Saturday, December 11, 2010

Waiting for the snap-back

Runners often say that running is our drug of choice.  This activity provides many things, but first and foremost it is mood altering and personality enhancing.  Yet sometimes even a "good" run has no affect and brings no relief.

I struggled for years with self-image.  I have an overactive imagination and tend to read into situations and see things that do not exist.  There was even a time I sought professional help and chemical relief.  That's what a crap job with no support from management will do for you.

Thankfully running has given me something no doctor or prescription could ever provide.  Time to myself not in darkness and self-loathing but time in sunshine and self-development and the company of people who see the good in me and support me no matter the "issues" I am dealing with in my life.

That's why this past week was so difficult.

One thing I noticed as I have dealt with bouts of depression over the past seven years is that there is no trigger.  No moment or event that sparks the slide.  I just know that its coming and feel the world tilt beneath me.  My world has been pretty level for some time now.  But not so much in the last two weeks.

Two weekends ago I was feeling really dark.  No reason other than the usually stresses in life.  Money.  The approaching holidays.  Kids' schedules and fitting work into the cracks.  The only thing going well had been my running.  Then I developed a pain in my heel which required a visit to the doctor.  I don't like to mix running and doctors, but this one was cool and runs and did not preach.  The relief was immediate and my spirits was up.

I have made some solid friendships outside of running recently.  These folks are online buddies and are separated by miles and will probably never meet me in person, but already they feel like family.  And the best part is sharing aspects of life that need an unfiltered, unobtrusive, nonjudgmental view of a situation.  No agenda. Just questions and answers and hopes that things get better.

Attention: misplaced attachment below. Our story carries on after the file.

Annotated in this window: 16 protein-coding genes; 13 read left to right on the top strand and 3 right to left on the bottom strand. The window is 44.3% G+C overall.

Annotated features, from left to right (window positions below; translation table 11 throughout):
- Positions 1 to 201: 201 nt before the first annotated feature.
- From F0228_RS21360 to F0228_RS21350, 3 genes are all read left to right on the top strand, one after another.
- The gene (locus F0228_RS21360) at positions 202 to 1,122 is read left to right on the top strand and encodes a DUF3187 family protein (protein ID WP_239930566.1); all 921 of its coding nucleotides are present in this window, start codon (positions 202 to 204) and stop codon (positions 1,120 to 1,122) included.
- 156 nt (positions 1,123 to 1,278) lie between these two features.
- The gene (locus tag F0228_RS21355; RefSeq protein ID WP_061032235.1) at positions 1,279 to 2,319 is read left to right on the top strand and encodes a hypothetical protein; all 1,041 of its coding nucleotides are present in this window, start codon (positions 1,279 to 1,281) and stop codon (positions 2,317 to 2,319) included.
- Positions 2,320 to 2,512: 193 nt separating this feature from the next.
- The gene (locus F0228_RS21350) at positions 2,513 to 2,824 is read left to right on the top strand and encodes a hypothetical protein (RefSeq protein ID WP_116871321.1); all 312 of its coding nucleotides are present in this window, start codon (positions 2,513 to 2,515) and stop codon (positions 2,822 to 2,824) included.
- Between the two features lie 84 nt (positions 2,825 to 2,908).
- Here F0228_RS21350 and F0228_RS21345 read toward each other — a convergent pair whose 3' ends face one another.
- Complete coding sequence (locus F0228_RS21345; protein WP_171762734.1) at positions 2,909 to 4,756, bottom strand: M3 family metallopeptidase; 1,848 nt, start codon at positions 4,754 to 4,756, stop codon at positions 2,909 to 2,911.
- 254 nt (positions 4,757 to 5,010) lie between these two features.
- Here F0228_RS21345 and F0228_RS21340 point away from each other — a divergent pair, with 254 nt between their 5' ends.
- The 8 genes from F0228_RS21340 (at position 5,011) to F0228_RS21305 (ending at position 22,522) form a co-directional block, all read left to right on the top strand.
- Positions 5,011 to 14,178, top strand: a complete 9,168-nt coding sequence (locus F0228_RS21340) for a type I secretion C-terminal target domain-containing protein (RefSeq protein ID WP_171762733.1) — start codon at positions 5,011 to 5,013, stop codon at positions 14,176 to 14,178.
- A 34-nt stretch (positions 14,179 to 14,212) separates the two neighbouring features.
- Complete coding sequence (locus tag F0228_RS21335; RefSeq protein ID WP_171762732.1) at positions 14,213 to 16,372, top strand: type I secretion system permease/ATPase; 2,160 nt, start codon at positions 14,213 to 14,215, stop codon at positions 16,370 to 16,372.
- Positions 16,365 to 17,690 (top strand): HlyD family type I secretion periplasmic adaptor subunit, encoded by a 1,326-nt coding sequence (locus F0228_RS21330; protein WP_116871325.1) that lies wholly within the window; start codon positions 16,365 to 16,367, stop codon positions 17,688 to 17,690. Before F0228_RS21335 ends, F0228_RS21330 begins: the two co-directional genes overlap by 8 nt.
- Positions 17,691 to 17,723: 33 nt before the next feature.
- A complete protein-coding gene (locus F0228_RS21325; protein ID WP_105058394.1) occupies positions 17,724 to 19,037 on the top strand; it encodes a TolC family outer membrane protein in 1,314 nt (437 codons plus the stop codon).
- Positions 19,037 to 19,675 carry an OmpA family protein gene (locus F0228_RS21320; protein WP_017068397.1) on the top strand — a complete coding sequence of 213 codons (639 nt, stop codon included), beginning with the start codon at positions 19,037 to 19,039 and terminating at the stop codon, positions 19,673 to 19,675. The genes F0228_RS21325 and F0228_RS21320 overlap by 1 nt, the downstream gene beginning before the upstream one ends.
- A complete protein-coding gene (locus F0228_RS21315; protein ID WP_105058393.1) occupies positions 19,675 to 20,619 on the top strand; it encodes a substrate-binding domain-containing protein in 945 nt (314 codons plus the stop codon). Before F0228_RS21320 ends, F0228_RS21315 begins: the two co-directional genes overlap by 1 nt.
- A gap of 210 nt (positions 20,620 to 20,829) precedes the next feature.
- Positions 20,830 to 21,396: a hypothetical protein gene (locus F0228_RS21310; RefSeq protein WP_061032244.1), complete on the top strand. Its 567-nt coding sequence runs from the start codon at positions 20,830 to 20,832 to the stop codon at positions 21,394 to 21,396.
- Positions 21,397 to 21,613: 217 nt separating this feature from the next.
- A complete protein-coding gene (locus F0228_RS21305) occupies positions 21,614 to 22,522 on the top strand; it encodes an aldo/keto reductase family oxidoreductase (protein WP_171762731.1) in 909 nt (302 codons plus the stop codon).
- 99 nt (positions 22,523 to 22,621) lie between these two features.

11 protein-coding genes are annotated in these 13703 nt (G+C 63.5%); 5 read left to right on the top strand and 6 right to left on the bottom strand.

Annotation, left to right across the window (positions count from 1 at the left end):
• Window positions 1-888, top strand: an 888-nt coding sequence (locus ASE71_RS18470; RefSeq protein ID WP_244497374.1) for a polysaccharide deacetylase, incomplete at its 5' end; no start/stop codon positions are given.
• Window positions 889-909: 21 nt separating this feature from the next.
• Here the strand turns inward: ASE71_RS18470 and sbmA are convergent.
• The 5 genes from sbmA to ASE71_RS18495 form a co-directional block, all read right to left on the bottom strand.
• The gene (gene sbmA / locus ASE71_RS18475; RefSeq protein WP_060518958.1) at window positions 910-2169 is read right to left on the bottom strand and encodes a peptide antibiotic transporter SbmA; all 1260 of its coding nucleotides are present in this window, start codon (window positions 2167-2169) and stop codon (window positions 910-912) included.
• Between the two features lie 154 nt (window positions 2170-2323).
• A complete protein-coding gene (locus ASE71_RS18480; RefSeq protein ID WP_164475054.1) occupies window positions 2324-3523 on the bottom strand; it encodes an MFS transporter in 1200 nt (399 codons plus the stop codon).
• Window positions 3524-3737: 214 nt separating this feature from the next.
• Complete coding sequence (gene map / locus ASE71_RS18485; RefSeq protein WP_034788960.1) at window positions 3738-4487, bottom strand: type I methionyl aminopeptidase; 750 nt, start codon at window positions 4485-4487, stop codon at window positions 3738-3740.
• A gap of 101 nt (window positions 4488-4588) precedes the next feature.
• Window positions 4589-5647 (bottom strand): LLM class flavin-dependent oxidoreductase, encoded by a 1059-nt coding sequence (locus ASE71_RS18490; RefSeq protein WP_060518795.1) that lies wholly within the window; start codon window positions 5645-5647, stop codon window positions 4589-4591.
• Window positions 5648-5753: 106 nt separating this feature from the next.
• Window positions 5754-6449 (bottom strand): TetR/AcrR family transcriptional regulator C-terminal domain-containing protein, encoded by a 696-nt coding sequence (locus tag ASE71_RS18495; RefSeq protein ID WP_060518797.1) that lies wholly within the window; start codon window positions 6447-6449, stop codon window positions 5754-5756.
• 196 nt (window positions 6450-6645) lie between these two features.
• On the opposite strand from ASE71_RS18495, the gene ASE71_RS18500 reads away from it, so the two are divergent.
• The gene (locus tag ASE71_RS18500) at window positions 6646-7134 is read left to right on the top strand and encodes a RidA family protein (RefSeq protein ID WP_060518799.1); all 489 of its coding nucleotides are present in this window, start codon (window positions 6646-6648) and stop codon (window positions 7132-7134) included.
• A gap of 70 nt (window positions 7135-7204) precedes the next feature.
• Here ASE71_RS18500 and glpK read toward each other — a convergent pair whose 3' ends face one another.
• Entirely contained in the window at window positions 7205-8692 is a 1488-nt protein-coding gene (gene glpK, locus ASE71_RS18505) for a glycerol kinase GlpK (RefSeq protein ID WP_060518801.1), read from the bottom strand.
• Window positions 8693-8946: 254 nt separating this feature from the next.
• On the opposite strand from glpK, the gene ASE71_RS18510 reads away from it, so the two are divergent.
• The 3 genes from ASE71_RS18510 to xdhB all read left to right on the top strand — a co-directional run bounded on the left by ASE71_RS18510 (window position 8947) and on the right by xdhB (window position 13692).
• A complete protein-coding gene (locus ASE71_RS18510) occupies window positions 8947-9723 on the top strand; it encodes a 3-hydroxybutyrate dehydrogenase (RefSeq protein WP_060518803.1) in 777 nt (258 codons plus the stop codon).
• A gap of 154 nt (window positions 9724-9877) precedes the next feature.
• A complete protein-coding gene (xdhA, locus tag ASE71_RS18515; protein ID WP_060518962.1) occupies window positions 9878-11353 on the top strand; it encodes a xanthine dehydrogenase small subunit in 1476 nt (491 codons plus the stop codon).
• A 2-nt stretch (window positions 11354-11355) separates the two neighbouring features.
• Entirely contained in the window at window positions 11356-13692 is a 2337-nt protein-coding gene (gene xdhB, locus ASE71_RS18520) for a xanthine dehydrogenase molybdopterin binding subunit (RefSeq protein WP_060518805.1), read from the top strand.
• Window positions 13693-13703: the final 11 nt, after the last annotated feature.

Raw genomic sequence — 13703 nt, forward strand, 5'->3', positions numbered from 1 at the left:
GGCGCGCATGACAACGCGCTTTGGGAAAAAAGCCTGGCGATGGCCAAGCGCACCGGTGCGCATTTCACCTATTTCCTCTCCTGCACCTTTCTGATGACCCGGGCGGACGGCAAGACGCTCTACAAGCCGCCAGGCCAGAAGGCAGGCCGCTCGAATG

Each friend is having relationship issues and I tried to be the sounding board and ask the questions that each needed to ask.  Maybe hearing the questions and answers out load out provide a different perspective.  I know that my own thoughts sound different once they pass my ears.

Being a father put their issues in a perspective I had not anticipated.  Boys can handle themselves.  This is a man's world, as James Brown once sang.  But girls are different.  Tell them they "can't" and either they believe or take the challenge and try to prove the world wrong.  As the father of two girls I choose to tell them they can.  I told my oldest to set her own path.  Do what she wants in the world.  Make her own labels in life.  Do not become what somebody wants her to be if that label prevents her from being herself.

But this is getting off the point of the post I guess.  I've not adjusted well to the recent cold.  I ran a few nights after the kids went to bed.  The second night was awful.  My pace was fine, but the dark and cold and clothing I had to wear created a crushing claustrophobic effect that sunk me into the most depressive state I've felt in years.  Not suicidal, but it doesn't have to be that bad to be bad.

I unloaded on  I wasn't looking for too much sympathy (ok, maybe I was).  It seemed a good play to turn because other outlets are like speaking with a stone wall.  My wife knew I wasn't right and we talked a little about it.  But I think I needed to hear the support of other runners.  She helped my through the worst of my depression, present for the breakdown in sunday school (that was such a bad day) and is my smile when I feel nothing.